Tyler Cowen weighs in on an issue that has been bouncing around the blogosphere.

Overall the Keynesian effects can mean either the permanent or the temporary spending boost has a bigger effect and there are also a number of ways of defining what a “bigger effect” might mean.

I assume that when a household gets a check from the government–either a tax rebate or a spending payment–the household assumes that someone else is paying for it. That is, I break Ricardian equivalence.

However, bondholders are forward-looking, so that a permanent increase in spending raises interest rates by more than a temporary increase. If you announce a spending increase or tax cut that will take place in five years, the immediate effect is contractionary, because interest rates go up now but nobody has the spending in hand.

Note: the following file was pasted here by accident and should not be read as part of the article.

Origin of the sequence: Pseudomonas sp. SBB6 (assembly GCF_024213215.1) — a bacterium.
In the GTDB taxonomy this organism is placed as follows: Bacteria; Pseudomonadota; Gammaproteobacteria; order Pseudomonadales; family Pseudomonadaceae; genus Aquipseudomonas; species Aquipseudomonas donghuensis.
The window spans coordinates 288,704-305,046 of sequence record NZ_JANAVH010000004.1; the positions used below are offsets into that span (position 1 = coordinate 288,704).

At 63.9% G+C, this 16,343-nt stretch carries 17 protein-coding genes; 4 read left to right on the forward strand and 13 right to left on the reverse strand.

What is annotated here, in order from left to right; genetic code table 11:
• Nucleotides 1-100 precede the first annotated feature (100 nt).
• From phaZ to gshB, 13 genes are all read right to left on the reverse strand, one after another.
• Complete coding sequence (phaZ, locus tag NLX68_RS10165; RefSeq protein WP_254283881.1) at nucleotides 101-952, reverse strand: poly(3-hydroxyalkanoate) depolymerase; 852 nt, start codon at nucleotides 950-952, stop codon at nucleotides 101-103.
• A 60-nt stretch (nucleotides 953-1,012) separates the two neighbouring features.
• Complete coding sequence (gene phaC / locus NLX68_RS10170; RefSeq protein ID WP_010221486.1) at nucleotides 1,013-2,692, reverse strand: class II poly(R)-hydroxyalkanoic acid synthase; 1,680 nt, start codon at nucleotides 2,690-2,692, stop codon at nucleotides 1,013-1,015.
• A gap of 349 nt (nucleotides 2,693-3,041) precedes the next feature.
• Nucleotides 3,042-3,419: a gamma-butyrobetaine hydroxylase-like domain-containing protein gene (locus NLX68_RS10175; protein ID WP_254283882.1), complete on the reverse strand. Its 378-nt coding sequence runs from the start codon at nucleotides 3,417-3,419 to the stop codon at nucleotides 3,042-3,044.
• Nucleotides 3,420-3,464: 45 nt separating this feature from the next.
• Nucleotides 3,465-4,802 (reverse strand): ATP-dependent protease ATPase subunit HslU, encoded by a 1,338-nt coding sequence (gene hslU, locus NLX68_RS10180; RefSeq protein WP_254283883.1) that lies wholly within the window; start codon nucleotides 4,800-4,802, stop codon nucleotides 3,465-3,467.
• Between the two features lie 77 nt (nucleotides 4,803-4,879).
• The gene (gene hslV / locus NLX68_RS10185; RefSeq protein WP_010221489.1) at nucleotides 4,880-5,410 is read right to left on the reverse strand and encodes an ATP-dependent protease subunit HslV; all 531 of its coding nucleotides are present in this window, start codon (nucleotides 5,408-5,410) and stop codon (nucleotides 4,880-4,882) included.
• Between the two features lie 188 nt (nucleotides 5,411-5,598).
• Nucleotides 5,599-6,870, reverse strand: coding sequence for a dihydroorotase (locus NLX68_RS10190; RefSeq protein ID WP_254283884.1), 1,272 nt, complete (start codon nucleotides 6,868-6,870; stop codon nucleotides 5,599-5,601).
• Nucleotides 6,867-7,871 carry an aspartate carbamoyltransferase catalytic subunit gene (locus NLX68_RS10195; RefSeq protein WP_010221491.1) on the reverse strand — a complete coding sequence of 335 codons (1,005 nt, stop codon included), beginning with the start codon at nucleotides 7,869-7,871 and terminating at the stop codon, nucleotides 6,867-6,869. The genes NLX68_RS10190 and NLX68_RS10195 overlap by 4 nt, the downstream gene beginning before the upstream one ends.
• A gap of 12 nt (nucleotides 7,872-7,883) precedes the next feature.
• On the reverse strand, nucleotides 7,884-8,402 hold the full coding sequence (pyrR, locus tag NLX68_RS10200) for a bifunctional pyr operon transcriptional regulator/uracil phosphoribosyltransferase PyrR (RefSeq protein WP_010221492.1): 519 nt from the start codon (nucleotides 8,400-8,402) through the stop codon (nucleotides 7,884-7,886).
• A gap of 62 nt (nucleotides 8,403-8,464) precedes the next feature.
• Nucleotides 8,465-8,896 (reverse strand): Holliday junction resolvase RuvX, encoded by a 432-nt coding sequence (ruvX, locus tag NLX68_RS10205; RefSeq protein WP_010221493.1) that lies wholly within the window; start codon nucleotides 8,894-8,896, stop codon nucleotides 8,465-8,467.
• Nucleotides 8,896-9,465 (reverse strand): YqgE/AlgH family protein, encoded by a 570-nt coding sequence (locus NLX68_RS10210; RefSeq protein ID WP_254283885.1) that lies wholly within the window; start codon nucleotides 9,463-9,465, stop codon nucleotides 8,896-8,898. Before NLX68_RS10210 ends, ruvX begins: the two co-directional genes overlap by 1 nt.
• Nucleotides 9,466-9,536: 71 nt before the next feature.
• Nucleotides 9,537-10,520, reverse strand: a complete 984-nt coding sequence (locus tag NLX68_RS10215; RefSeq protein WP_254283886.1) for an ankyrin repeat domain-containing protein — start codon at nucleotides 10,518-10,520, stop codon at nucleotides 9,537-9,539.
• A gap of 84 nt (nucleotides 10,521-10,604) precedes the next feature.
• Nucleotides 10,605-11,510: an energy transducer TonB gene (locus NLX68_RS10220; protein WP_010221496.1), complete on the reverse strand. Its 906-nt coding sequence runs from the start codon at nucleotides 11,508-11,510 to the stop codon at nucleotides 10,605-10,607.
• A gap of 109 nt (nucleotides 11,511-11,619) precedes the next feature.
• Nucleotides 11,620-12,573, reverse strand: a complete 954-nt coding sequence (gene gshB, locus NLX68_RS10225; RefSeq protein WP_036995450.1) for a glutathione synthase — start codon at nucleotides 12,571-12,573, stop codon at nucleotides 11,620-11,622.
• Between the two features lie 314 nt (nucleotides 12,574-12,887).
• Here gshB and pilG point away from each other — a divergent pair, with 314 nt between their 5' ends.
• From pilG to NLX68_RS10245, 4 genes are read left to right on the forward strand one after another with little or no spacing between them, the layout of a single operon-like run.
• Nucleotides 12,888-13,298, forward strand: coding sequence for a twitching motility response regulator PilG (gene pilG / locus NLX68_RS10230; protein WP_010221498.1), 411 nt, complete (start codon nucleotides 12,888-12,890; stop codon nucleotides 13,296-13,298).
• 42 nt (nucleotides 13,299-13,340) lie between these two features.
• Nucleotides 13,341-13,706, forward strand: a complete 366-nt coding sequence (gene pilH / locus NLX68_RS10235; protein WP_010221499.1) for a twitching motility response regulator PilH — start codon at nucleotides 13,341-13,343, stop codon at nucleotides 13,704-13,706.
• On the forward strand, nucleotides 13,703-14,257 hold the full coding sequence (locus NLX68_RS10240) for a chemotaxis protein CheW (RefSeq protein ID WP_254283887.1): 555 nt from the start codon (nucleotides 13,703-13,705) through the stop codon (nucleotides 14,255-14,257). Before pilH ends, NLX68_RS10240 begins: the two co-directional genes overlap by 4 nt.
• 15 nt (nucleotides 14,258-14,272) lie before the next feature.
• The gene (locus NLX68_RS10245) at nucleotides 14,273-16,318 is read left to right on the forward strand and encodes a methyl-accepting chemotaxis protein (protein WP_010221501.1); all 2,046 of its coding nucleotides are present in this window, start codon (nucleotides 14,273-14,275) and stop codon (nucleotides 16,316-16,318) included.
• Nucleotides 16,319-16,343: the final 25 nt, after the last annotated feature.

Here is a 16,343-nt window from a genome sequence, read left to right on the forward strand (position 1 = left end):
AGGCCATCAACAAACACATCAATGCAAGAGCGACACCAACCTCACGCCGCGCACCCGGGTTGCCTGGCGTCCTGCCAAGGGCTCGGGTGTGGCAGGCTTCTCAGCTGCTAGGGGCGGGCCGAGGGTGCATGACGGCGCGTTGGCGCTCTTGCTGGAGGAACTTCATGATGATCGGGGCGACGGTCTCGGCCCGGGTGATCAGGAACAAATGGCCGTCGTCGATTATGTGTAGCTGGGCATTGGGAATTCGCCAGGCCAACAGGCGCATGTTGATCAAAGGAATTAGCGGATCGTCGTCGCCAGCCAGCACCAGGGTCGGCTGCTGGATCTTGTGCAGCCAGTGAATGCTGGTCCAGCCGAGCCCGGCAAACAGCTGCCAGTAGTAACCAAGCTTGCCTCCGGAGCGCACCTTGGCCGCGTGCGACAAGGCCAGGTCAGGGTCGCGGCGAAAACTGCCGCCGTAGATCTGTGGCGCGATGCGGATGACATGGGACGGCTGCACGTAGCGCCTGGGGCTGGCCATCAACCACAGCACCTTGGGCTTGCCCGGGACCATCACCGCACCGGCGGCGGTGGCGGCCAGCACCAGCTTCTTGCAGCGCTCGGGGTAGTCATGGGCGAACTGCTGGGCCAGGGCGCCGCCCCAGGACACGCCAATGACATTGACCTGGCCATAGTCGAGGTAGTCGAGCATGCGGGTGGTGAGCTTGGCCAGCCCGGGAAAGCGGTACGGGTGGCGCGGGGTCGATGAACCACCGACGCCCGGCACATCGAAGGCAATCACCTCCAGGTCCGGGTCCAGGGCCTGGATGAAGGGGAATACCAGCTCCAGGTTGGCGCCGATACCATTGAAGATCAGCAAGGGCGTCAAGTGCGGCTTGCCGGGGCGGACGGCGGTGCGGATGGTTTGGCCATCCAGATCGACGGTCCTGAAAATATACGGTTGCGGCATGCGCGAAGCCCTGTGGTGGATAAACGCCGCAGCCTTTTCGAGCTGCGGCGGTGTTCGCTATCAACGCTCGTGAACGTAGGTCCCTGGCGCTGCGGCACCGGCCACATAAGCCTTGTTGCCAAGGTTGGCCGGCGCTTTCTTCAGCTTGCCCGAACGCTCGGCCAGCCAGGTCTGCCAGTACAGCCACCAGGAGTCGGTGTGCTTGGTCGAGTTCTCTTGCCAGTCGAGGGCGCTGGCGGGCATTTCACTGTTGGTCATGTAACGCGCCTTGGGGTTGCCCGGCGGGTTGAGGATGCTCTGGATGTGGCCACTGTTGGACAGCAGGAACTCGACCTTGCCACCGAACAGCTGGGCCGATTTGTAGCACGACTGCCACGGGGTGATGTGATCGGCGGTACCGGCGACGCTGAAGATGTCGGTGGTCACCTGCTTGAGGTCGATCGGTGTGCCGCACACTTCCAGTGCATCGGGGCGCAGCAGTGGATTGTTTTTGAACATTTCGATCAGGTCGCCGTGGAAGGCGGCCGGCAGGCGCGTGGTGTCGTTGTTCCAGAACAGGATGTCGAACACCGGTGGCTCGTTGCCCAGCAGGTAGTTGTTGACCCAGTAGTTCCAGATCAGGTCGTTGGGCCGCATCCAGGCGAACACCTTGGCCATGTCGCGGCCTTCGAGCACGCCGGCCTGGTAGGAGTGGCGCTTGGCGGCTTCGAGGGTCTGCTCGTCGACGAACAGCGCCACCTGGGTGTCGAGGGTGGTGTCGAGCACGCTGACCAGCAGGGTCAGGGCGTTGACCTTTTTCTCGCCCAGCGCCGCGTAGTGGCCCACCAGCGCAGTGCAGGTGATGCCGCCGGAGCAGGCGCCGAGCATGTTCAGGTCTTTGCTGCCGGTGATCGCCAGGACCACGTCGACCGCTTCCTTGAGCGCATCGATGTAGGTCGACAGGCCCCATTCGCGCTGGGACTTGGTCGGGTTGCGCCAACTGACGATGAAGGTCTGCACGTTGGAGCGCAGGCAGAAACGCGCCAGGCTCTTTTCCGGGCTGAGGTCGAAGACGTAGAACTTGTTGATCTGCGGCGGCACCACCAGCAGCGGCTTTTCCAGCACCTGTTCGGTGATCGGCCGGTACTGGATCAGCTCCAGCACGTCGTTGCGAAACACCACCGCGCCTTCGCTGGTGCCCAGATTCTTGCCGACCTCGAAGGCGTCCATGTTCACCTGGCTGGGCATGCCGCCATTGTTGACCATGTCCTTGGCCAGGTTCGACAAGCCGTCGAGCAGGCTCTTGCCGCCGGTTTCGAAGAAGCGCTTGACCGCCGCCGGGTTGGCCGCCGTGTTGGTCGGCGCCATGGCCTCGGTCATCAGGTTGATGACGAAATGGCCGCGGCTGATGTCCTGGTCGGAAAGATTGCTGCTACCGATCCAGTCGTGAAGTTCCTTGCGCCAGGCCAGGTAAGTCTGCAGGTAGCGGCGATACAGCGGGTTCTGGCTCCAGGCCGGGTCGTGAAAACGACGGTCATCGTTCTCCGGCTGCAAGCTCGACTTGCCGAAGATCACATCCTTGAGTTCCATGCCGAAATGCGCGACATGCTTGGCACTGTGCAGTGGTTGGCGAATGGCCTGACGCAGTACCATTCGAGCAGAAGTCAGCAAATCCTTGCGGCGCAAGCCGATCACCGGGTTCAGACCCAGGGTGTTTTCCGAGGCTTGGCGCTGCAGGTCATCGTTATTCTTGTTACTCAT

I assume that tax cuts that show up as people fill out their 1040’s are perceived as permanent, while tax cuts that show up as “Watch your mailbox for your rebate, and don’t forget to vote for the incumbent in November,” are perceived as temporary.

Under these assumptions, the greatest stimulus comes from immediate, temporary spending increases and tax cuts that are not marketed as one-time rebates.

And, yes, we are playing this game by Keynesian rules.